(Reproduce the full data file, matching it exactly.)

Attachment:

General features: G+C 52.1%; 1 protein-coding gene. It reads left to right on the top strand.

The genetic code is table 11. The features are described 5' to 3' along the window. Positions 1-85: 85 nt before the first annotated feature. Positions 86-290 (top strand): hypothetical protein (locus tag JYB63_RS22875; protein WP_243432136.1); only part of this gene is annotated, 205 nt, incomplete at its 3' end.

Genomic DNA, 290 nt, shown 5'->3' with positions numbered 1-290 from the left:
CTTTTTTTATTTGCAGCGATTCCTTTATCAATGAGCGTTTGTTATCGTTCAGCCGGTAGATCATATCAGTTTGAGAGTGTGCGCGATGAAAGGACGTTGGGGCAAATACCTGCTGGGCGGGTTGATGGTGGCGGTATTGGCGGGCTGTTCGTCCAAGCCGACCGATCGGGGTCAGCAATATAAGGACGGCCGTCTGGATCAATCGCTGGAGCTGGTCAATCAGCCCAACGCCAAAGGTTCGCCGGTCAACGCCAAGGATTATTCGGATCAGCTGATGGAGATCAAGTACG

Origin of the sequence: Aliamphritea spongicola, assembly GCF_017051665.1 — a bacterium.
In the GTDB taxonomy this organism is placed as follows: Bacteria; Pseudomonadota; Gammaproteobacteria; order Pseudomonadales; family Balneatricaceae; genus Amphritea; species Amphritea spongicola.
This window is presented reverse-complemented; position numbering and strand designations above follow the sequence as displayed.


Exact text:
General features: G+C 52.1%; 1 protein-coding gene. It reads left to right on the top strand.

The genetic code is table 11. The features are described 5' to 3' along the window. Positions 1-85: 85 nt before the first annotated feature. Positions 86-290 (top strand): hypothetical protein (locus tag JYB63_RS22875; protein WP_243432136.1); only part of this gene is annotated, 205 nt, incomplete at its 3' end.

Genomic DNA, 290 nt, shown 5'->3' with positions numbered 1-290 from the left:
CTTTTTTTATTTGCAGCGATTCCTTTATCAATGAGCGTTTGTTATCGTTCAGCCGGTAGATCATATCAGTTTGAGAGTGTGCGCGATGAAAGGACGTTGGGGCAAATACCTGCTGGGCGGGTTGATGGTGGCGGTATTGGCGGGCTGTTCGTCCAAGCCGACCGATCGGGGTCAGCAATATAAGGACGGCCGTCTGGATCAATCGCTGGAGCTGGTCAATCAGCCCAACGCCAAAGGTTCGCCGGTCAACGCCAAGGATTATTCGGATCAGCTGATGGAGATCAAGTACG

Origin of the sequence: Aliamphritea spongicola, assembly GCF_017051665.1 — a bacterium.
In the GTDB taxonomy this organism is placed as follows: Bacteria; Pseudomonadota; Gammaproteobacteria; order Pseudomonadales; family Balneatricaceae; genus Amphritea; species Amphritea spongicola.
This window is presented reverse-complemented; position numbering and strand designations above follow the sequence as displayed.